If you were me, would you have arranged this classroom in this way today?
a large class a small, business English class a grammar presentation pairwork groupwork a written exam
One of the most important things that teachers have to learn is how to adjust their language to make it appropriate for different groups of learners, particularly lower-level learners.
Five sentences offer good advice, two offer bad advice. Then compare your answers with a partner.
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Teacher – Student Interaction
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Do you agree or disagree?
1. Avoid using too many gestures - they are very distracting for
2. Don't point at learners - it can seem very aggressive.
3. Classrooms are places of study - so they should be largely quiet.
4. If learners want to make a contribution, they should put up their
hand and wait to be asked.
5. Demonstrating activities is sometimes better than explaining
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Which is best?
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Good advice or bad advice?
a Pronounce each word slowly and deliberately.
b Use gestures, pictures and other things that will support what you are
saying to make it easier to understand.
c Speak with natural rhythm and intonation.
d Miss out small words (articles, prepositions, auxiliary verbs and so on) so
that learners can focus on the 'content' words and understand the message.
e Speak at a natural speed, but pause slightly longer after each 'chunk', if
f Try to avoid 'difficult' vocabulary (for example, very idiomatic language).
g Try to avoid complex grammar patterns.
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Teacher Talk Time
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OK, so if you wouldn't mind, open your books and look at the pictures about
what the man does now and what he used to do – OK yeah, they're on page
87 - yeah you can find them in just a sec, doesn't really matter now - OK-
they're just some ideas for you to think about. OK, and then what I want you
to do is, you're going to write some sentences, about four, maybe a few more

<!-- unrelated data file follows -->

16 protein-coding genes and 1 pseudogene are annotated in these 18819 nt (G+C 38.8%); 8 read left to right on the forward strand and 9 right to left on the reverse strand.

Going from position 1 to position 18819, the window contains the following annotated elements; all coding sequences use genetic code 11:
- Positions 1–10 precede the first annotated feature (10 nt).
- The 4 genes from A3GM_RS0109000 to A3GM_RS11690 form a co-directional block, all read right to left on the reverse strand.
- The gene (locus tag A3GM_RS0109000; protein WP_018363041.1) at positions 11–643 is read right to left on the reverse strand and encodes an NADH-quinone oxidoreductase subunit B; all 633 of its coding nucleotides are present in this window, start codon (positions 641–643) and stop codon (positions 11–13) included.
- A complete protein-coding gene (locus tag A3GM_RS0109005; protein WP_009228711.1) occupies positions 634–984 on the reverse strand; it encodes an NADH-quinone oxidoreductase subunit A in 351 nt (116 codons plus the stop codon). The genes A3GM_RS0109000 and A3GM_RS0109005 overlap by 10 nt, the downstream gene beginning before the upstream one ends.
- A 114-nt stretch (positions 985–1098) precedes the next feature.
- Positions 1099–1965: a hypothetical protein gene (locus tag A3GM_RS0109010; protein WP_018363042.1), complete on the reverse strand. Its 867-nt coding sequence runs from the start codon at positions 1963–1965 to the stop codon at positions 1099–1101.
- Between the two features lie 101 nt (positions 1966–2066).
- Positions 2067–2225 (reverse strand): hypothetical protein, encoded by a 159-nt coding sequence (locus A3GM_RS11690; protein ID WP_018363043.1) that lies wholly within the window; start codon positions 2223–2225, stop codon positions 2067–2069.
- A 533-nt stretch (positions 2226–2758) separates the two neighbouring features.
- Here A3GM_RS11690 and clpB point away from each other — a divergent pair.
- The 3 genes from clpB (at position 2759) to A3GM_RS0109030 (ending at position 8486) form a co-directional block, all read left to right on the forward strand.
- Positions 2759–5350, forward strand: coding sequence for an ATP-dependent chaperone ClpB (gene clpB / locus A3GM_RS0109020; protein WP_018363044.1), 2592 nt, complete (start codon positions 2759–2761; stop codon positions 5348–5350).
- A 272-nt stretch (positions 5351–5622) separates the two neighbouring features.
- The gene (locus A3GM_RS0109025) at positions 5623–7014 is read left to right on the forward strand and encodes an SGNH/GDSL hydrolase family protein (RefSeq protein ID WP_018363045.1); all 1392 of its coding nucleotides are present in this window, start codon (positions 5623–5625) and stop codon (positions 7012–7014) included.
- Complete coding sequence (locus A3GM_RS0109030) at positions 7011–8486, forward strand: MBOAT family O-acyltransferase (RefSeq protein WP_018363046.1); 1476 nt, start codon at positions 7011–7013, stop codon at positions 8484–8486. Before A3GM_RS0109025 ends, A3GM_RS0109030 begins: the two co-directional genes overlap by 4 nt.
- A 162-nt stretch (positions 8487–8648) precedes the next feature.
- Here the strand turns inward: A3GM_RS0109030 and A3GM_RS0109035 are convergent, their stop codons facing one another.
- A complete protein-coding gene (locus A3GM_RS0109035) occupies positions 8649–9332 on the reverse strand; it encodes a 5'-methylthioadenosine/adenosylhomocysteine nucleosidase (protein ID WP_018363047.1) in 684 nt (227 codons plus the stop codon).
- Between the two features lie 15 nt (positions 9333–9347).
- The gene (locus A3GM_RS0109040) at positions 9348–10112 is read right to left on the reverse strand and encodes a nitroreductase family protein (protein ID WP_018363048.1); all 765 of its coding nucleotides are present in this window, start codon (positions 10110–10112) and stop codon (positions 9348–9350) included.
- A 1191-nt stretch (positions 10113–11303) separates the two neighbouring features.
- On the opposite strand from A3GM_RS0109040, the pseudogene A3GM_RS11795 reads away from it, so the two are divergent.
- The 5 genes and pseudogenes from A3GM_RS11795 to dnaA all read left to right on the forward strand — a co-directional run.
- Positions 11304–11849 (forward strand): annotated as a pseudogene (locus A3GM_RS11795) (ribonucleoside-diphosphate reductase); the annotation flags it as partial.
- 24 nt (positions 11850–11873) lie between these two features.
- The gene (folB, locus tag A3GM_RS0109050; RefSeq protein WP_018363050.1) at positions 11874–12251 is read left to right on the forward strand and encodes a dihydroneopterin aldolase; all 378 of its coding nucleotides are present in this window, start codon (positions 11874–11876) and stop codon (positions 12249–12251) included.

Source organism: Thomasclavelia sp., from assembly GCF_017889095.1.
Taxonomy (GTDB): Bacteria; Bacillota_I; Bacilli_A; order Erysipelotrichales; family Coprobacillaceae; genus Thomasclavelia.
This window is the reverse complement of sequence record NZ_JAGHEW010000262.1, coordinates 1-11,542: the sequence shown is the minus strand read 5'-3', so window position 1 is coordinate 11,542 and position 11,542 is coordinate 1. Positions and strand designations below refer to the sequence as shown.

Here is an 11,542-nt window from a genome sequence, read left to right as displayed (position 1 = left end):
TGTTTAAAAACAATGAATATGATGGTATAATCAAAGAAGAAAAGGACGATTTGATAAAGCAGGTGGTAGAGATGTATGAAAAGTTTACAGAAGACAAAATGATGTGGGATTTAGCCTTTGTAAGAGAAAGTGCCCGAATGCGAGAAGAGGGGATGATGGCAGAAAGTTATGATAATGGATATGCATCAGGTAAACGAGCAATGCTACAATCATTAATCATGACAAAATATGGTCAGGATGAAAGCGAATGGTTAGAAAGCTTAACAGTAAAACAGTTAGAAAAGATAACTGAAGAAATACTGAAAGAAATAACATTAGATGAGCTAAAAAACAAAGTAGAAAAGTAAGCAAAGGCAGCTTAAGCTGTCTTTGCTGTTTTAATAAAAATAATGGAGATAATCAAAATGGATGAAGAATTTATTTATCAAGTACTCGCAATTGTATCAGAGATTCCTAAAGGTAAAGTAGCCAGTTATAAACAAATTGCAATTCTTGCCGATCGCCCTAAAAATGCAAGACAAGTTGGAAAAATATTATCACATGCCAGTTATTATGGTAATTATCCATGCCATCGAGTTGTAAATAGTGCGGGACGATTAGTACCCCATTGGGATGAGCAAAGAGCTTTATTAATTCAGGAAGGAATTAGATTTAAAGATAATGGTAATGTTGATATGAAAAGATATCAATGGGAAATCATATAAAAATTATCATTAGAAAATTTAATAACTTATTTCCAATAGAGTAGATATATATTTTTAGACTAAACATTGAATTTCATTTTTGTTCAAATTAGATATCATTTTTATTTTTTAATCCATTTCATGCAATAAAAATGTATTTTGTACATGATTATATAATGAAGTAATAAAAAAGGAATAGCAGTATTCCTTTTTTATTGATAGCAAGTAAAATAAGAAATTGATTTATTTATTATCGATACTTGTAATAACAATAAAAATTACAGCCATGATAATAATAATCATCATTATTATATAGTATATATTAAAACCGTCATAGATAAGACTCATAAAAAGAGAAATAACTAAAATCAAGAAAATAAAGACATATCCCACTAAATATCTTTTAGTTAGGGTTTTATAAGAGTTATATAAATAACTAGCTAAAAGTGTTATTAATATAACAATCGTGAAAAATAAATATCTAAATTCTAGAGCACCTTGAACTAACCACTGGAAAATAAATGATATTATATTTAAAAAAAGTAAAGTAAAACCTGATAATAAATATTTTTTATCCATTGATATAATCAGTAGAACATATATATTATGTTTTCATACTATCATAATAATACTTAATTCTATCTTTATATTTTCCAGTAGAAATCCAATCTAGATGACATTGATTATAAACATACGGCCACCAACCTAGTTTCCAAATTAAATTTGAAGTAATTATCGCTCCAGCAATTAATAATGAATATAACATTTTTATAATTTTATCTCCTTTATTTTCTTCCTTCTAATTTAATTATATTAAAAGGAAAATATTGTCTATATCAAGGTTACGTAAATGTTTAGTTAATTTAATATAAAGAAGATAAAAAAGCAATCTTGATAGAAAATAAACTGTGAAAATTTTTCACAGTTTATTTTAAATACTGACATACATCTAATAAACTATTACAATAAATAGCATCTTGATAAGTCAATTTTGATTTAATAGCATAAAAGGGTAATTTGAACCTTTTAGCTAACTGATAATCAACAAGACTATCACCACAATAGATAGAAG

- don't worry if you find it difficult, just have a go anyway. So, write some
sentences about things you used to do, but you don't do now. OK? And when
you've done that I want you to compare them with your partner - or you can
work in threes if you'd rather - I don't think it matters too much - OK, so do
you understand all that? - and then I want you to mingle around and then find
someone that you have something in common with. Have you got that? All
right, so let's start - I would like you to write some sentences.
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How about this…
So look at these pictures. [Teacher holds up the book and points to
the pictures.] You can use these for ideas, if you want. And then write
some sentences about things you used to do, but you don't do now.
Write four sentences, please.
[Learners write some sentences.]
OK, let me stop you there - don't worry if you've only written three.
Now compare your sentences with a partner. [Teacher indicates who
should work with who and then learners compare.] OK- good - now, I
want you to stand up - talk to as many people as you can and find
people that used to do the same things as you. OK? So, for this do
you speak or write? [Learner answers 'speak'] OK, and do you speak
to one person or lots of people? [Learner answers: ‘lots’] OK, so,
stand up, please. [Learners stand up and mingle.]
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Think about your next lesson.
What will be the best seating arrangements?
Will they be the same throughout the lesson?
Plan the instructions that you will need to give.
Will you use the board in the lesson? What will you need to write?
When would it be appropriate to erase what you write?
At what points in the lesson will you monitor the learners?
What will you be looking and listening for?
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• language grading
• giving instructions
• early finishers